STEVENAGE NEW TOWN. AND GREENE KING.

 

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What can it all mean ?

Folk who just track down interesting beers and classic pubs miss out on a lot.  Simon goes to Hoyland, which even people in Barnsley have never visited.  I get a trip “home” to Stevenage to tick off a Greene King pub.  Retirement is underrated.

Stevenage is, of course, best known as the stunt double for Slough in The Office (UK version). I’ve fond memories of the place though.

The lovely people at the Lister Hospital employed me for five years, taught me 3-sided bookkeeping, and delivered our son James (after 36 hours mind you). James will never get that off his birth certificate, but he’s not the only one.

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Yes, renowned diver Ashley apparently hails from here too.  I learnt this from the attractive wall display on the plastic flyover between the railway station and the Wetherspoons. I think it counts as a museum of sorts.

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The Spoons is obviously the other place to explore local history, but apparently not to explore their cask range. 10 pumps, no pump clips. More cellar problems rather than abandonment of cask apparently.  That would have made a better story, and possibly made commercial sense in Stevenage.  It would give them more space for promotions for craft cans and manager’s specials.

I hope the Standard Bearer sorts out its cellar and gets in the Guide soon; the barperson was the most cheery I’ve ever met (“You’re more than welcome, my lovely“), and the quality of conversation would provide Simon with 3 posts worth of material.  Pregnancy tests, blow-up dolls and WKD in the same sentence, pensioners today know how to live.

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Headbanging in Stevenage

The underpass to the Old Town is Doncaster-level scary. Not much in the way of street art for you, and no change at all in the New Town, though the new Ibis budget hotel next to Tesco is now the most impressive building.  Appropriately, I bought some Megadeth CDs for my son in their sale. I expect Matthew will get into Stevenage’s most famous musical export at some point, but their CDs weren’t in the sale.

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“Xi dingir anna kanpar”

Two points for linking the lyric to the artist.

The Old Town itself had a street fair that managed to obscure my view of all the impressive coaching inns.  I’m a big fan of swan boats though.

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Temporary stand erected for Stevenage v Newcastle FA Cup ’98 shown right

As everyone in Stevenage will tell you, the Old Town is OK. It must be, I spent my “Stag night” in the Surma, which still has a plaque up to commemorate the fact.  I was teetotal before marrying Mrs RM, so the highlight of the evening was watching Denmark beat Germany in the Euros in the nurses quarters at the Lister.  Kids today don’t know what a good time is.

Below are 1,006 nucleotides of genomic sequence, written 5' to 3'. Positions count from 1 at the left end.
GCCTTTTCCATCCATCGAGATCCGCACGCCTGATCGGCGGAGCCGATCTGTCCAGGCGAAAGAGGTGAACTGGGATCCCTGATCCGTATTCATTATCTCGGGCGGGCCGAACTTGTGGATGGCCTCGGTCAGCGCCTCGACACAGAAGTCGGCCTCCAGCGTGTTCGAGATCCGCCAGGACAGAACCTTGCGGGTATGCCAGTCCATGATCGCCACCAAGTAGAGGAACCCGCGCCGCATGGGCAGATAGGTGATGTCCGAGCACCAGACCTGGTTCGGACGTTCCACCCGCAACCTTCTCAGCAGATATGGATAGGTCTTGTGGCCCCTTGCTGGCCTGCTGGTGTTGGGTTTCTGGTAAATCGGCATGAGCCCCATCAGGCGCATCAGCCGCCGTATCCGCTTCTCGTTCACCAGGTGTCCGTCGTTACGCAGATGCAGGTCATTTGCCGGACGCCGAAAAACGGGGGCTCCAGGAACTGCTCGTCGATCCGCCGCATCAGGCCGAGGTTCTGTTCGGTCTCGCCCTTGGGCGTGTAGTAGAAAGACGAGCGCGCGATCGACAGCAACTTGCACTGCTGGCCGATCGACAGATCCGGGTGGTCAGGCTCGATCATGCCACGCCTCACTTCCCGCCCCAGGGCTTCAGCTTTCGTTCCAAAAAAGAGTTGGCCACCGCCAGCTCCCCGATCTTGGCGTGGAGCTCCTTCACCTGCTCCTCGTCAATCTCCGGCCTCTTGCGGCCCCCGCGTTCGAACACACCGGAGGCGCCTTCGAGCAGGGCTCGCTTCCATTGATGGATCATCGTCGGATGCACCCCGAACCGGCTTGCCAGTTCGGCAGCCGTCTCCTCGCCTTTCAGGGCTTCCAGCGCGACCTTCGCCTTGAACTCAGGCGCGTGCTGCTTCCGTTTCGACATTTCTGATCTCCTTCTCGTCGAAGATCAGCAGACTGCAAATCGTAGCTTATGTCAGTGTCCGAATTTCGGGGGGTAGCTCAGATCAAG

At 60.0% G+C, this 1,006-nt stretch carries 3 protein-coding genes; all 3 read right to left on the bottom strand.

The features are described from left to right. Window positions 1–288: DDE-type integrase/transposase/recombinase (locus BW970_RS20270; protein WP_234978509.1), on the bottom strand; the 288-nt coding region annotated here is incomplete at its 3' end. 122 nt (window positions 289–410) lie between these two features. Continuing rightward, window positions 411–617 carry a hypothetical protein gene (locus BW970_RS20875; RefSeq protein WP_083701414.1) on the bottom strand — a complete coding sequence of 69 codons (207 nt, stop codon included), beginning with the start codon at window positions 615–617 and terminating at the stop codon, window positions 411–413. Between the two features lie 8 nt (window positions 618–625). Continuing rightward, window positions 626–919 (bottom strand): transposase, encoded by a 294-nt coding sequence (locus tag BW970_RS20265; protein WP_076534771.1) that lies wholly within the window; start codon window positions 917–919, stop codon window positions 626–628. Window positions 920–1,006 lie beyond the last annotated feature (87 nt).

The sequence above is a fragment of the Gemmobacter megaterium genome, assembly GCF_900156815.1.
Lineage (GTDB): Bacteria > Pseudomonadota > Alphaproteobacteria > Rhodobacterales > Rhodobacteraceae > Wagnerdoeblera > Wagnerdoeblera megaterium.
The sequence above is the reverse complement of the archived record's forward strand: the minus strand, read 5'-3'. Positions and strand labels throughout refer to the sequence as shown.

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Mark Whittington’s head went in the curry here

The Chequers is one of those odd new Greene King places that have been smartened up and given a really ambitious beer range. Pontefract, Hertford, Aylesbury and less exciting places had one like it in the Guide last year.  Is it a Local Hero, anyone ?

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My instinct seeing that many pumps at opening time is dread.  I went for a pint of the XX Mild, not really a beer to drink in halves.

It was a magnificent mild (NBSS 4), despite it’s low strength. I rarely see it anywhere, but last time out (Free Press) thought it a bit watery and dull; this was full-bodied and full of flavour.  £3.50 for a 3.0% ABV is on the high side, but I’m happy to pay more for quality.  Some rarely heard Smokey Robinson tracks too.

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I’ve no wish to ever revisit Broadhall Way, unless their social club does an Orient.  I do, however, feel a burning need of bucket list proportions to get to the twisted heart of Stevenage’s many suburbs, and revisit Our Mutual Friend.

 

8 thoughts on “STEVENAGE NEW TOWN. AND GREENE KING.

  1. You are a man of wide musical tastes: Sanctifier? I cannot find a connection between Stevenage and this Brazilian Death Metal band. They did release a song: zi dingir anna kanpa.

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  2. We went to Stevenage earlier this year. We had a specific pub to visit for research (The Pied Piper) but did pop into Our Mutual Friend (lovely) and Spoons (standard, fine) on the way there/back. We rather liked the place, especially having enjoyed (a) the film of Here We Go Round the Mulberry Bush and (b) John Grindrod’s book Concretopia.

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      1. That’s the one. The royal visit gets a mention in the thing we’re working on at the moment — there’s some lovely newsreel footage around.

        Just the whole pattern of the town is fascinating, and it’s pretty well preserved. Churches with concrete spires!

        I generally feel deep comfort just wandering around post-war low-level housing estates — the landscape of my childhood, I guess.

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